Catching Up

Adam Hansen is hoping for a better Giro than last year, when he was forced out early due to a broken...

Adam Hansen is hoping for a better Giro than last year, when he was forced out early due to a broken finger. With the Cyclingnews readers he shares his experiences and how he almost missed the start in Sicily...

From almost missing the plane, perfect TTT training to a disappointing TTT, bad luck in a sprint and then going to a first stage win, everything pays off in the end.

So, I wake up at 7:30am and there I was thinking there was way too much light in my room; one of those wake-ups where you take a big breath thinking...What time is it? That's right, the alarm didn't go off and my flight was at 8:45am.... I woke up an hour and a quarter before my flight. Quick shower, went through my suitcase to make sure I had the important stuff and then rushed to the airport. The beauty of the airport in Ostravy, Czech Republic, is that the check-in closes 20 minutes before your flight leaves. Typing this in Italy means I made it.

Arriving three days early is for the blood controls. It's pretty simple – wake up, blood taken, then the normal day starts. From then to the race start we did some perfect TTT training. Okay, it was on a dead straight road and we did 5.96 kilometres in six minutes so we weren't complaining for a nice hard hit out before the big day.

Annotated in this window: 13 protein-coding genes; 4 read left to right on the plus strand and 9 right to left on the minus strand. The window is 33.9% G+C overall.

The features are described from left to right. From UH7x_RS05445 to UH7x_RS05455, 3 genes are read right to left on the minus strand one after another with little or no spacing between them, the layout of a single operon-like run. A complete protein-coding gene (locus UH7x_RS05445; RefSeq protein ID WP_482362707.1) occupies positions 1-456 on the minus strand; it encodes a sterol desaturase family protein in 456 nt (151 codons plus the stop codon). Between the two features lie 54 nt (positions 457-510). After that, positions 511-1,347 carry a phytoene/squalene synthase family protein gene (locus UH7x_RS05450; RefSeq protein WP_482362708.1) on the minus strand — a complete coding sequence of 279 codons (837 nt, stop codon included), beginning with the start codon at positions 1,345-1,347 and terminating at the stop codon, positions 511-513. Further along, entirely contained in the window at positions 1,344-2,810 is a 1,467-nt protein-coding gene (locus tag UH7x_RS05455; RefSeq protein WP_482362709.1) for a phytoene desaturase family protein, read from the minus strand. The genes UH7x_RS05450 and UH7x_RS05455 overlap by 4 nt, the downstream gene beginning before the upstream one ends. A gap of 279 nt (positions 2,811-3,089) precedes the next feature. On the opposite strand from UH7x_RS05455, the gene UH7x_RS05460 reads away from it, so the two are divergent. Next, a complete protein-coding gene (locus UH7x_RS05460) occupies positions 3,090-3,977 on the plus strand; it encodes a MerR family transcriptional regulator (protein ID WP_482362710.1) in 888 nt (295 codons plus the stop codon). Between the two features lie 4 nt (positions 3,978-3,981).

But came the race day, we were all over the place. From putting in the fastest time to having riders not being so smooth to dropping ourselves and then riding off with for guys working (two GC guys sitting on) and losing three workers meant we would only lose time... and that's what happened.

A hard day before our two sprint days – where Mark was going to show his stuff – was not the best start. The sprint was chaotic, too. Firstly, with so many crashes, we had five guys go down at once! Then we were working hard to get Mark back to the bunch before supporting the team, closing all the attacks in the final before leaving the work to Tony and Rabon to help Mark win the stage. That was the theory and it all looked good till he was boxed in.

The next day, tables turned and our only problem was the five-kilometre long hill, some 20 kilometres before the finish. They went super fast, but we had our whole team around Mark. Don't ask why, but he always cracks about one kilometre before the top. He was doing so well and then he lost it and we were a few groups back. But having such a good team to help him, we caught all the groups ahead before moving to the front of the bunch with eight kilometres to go.

Check out the full diary entry.

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